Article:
Last week I was researching my politics article when I stumbled upon an interesting article. Because three of my four sets of great-grandparents came from the area of Poland ruled by the Russian Empire, I googled various topics regarding the Russian Empire and the voting process. One article from the New York Times was so interesting that I had to devote a post to it. How could you pass on a lead-in headline such as this:
THE CZAR’S SISTER-IN-LAW A WOMAN SUFFRAGE LEADER; She’s the Widow of Grand Duke Sergius — Nicholas Sent Her to a Nunnery, But She Turned the Nuns Into Suffragists and He Had to Surrender.
The article, dated Sunday, September 17, 1911, details the women’s suffrage movement in Russia. Read the entire article here. It begins, “Backward as Russia is in many ways, it is feeling the force of the feminist movement.” Czar Nicholas II’s sister-in-law was the Grand Duchess Elizabeth. According to this article, which reads more like the National Enquirer than today’s New York Times, she was very unhappy in her marriage to Grand Duke Sergei and turned to feminism. After his assassination, she became involved in the suffragist movement. When the Czar questioned this, she openly stated her belief that men and women should have equal political rights, and this equality should be obtained through peaceful diplomacy and influence. The Czar promptly sent her off to a nunnery (again, according to this article), where she found kindred souls who also supported the suffrage movement.
The article is funny, though it was not written to be. It also details the Russian suffrage movement in the universities, the Polish influence from the “poetess” (as she is referred to, although she was actually a novelist) Madame Orzesykowa [sic – should be Orzeszykowa], and another nun, Sister Veronica, who led the movement from a monastery in Ekaterinburg in the Ural Mountains. Of course, this was written in 1911. Russian women did get the right to vote in 1918…a full two years before American women despite the fact that the New York Times highlights just how “backward” Russia is in the first sentence of the article!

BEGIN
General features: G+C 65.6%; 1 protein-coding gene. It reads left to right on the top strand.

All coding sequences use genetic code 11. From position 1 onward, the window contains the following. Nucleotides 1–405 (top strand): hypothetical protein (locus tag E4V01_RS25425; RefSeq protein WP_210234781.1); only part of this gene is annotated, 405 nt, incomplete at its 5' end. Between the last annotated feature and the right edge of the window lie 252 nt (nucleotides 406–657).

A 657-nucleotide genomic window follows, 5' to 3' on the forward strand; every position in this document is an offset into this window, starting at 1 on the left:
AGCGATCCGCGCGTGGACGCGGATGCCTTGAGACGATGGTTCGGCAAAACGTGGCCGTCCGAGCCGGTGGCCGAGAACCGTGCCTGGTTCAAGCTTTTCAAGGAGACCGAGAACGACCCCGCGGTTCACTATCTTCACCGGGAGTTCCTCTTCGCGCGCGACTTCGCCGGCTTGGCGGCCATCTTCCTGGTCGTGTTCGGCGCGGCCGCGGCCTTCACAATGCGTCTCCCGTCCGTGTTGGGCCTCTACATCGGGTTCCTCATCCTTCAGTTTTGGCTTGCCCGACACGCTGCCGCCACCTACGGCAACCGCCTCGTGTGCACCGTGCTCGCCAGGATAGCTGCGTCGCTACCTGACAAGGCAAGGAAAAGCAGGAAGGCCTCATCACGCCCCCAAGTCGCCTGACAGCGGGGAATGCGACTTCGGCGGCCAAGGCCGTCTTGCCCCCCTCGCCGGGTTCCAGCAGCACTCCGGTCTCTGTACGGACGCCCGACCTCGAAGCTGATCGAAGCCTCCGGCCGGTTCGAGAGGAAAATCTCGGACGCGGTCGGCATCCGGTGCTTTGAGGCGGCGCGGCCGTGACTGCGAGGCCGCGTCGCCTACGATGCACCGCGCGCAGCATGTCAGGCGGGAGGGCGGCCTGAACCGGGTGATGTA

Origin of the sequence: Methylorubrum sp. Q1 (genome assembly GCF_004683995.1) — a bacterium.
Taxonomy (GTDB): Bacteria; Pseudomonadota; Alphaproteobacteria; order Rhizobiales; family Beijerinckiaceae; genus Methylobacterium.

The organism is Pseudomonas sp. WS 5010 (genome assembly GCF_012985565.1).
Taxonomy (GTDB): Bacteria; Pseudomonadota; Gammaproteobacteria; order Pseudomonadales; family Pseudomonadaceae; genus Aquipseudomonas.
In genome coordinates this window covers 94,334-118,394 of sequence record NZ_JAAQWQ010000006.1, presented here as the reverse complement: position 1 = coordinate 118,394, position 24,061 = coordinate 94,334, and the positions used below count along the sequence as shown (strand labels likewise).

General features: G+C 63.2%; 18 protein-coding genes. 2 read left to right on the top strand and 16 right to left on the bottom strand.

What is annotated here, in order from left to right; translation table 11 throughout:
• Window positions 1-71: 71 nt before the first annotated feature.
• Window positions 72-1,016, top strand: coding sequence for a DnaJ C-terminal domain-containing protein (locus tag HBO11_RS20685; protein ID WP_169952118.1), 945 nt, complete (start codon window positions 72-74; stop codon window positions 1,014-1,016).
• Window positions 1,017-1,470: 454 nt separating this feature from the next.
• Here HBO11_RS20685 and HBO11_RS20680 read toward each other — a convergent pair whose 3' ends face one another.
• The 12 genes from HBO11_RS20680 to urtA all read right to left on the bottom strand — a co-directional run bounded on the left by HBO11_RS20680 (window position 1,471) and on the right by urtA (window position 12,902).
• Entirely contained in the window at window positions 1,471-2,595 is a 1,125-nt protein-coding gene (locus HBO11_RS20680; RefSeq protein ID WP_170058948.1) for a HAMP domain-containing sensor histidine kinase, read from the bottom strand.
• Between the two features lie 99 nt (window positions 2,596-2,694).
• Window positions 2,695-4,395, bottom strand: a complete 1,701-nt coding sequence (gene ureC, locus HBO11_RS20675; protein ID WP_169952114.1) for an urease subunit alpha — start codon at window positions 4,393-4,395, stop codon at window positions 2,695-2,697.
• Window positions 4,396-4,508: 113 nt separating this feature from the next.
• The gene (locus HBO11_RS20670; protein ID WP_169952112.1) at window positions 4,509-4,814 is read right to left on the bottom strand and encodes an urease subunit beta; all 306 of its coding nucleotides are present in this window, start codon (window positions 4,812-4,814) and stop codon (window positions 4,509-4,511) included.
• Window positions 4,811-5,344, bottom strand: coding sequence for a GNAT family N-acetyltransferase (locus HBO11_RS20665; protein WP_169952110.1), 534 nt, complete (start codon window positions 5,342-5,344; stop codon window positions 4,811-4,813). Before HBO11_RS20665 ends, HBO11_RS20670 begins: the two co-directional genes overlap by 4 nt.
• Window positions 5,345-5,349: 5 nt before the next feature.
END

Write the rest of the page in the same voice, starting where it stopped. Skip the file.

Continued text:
Needless to say, I became interested in the Grand Duchess, but her biography on Wikipedia tells a slightly different tale than this sensational article. In fact, her involvement in the suffragist movement isn’t even mentioned. Rather than an unhappy marriage to the Duke, she appeared to love him a great deal. After his murder, she entered a convent – it didn’t mention a Czar-forced trip to the nunnery – and became known for her charitable works. After her death she was canonized in the Russian Orthodox church for her saintly life. Sadly, Elizabeth was also murdered, apparently under Lenin’s orders. Her life story is quite fascinating, as is her ancestry. She may have become a Russian princess, but she was half German and half British by birth. In fact, her grandmother is Queen Victoria!
I can’t help but wonder if the “press” slant of the article is that the Czar sent her to a nunnery to repent for her feminist views because that was easier for the world to understand than the fact that a woman of royal standing would give up all of the world’s riches in order to serve the poor. Politics may be slightly different today (at least women can vote), but I fear there’s not much difference between the news outlets of 1911 and today.
You never know what fascinating lives you will uncover as you research topics related to either genealogy or history! They never told us in school that research could be interesting!